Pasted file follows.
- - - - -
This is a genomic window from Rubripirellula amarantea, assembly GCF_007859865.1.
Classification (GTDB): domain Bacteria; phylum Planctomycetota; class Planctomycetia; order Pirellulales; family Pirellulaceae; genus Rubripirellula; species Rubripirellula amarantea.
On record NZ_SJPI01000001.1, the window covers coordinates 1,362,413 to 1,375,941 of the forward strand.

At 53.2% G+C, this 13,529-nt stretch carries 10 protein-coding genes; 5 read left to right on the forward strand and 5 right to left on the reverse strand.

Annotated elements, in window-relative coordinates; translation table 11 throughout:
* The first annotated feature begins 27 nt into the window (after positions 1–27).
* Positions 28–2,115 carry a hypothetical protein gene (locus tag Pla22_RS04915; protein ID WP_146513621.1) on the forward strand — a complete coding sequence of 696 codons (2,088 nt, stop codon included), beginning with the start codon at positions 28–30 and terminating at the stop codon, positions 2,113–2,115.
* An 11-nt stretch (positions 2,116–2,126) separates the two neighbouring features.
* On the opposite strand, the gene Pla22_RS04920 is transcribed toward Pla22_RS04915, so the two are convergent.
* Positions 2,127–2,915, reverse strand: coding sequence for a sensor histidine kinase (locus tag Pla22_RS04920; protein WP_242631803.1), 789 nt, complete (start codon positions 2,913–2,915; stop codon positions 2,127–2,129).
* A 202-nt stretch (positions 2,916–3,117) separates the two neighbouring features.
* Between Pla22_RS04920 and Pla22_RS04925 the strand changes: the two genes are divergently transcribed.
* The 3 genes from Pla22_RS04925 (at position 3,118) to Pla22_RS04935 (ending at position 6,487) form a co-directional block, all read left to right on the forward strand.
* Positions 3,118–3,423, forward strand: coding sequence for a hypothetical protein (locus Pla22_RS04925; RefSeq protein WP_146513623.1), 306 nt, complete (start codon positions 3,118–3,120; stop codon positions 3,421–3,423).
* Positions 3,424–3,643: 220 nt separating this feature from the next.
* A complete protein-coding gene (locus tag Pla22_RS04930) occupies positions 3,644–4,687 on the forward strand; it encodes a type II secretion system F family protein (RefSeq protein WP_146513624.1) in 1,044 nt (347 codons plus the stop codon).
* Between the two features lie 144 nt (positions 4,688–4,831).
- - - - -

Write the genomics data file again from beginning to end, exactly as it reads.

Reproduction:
This is a genomic window from Rubripirellula amarantea, assembly GCF_007859865.1.
Classification (GTDB): domain Bacteria; phylum Planctomycetota; class Planctomycetia; order Pirellulales; family Pirellulaceae; genus Rubripirellula; species Rubripirellula amarantea.
On record NZ_SJPI01000001.1, the window covers coordinates 1,362,413 to 1,375,941 of the forward strand.

At 53.2% G+C, this 13,529-nt stretch carries 10 protein-coding genes; 5 read left to right on the forward strand and 5 right to left on the reverse strand.

Annotated elements, in window-relative coordinates; translation table 11 throughout:
* The first annotated feature begins 27 nt into the window (after positions 1–27).
* Positions 28–2,115 carry a hypothetical protein gene (locus tag Pla22_RS04915; protein ID WP_146513621.1) on the forward strand — a complete coding sequence of 696 codons (2,088 nt, stop codon included), beginning with the start codon at positions 28–30 and terminating at the stop codon, positions 2,113–2,115.
* An 11-nt stretch (positions 2,116–2,126) separates the two neighbouring features.
* On the opposite strand, the gene Pla22_RS04920 is transcribed toward Pla22_RS04915, so the two are convergent.
* Positions 2,127–2,915, reverse strand: coding sequence for a sensor histidine kinase (locus tag Pla22_RS04920; protein WP_242631803.1), 789 nt, complete (start codon positions 2,913–2,915; stop codon positions 2,127–2,129).
* A 202-nt stretch (positions 2,916–3,117) separates the two neighbouring features.
* Between Pla22_RS04920 and Pla22_RS04925 the strand changes: the two genes are divergently transcribed.
* The 3 genes from Pla22_RS04925 (at position 3,118) to Pla22_RS04935 (ending at position 6,487) form a co-directional block, all read left to right on the forward strand.
* Positions 3,118–3,423, forward strand: coding sequence for a hypothetical protein (locus Pla22_RS04925; RefSeq protein WP_146513623.1), 306 nt, complete (start codon positions 3,118–3,120; stop codon positions 3,421–3,423).
* Positions 3,424–3,643: 220 nt separating this feature from the next.
* A complete protein-coding gene (locus tag Pla22_RS04930) occupies positions 3,644–4,687 on the forward strand; it encodes a type II secretion system F family protein (RefSeq protein WP_146513624.1) in 1,044 nt (347 codons plus the stop codon).
* Between the two features lie 144 nt (positions 4,688–4,831).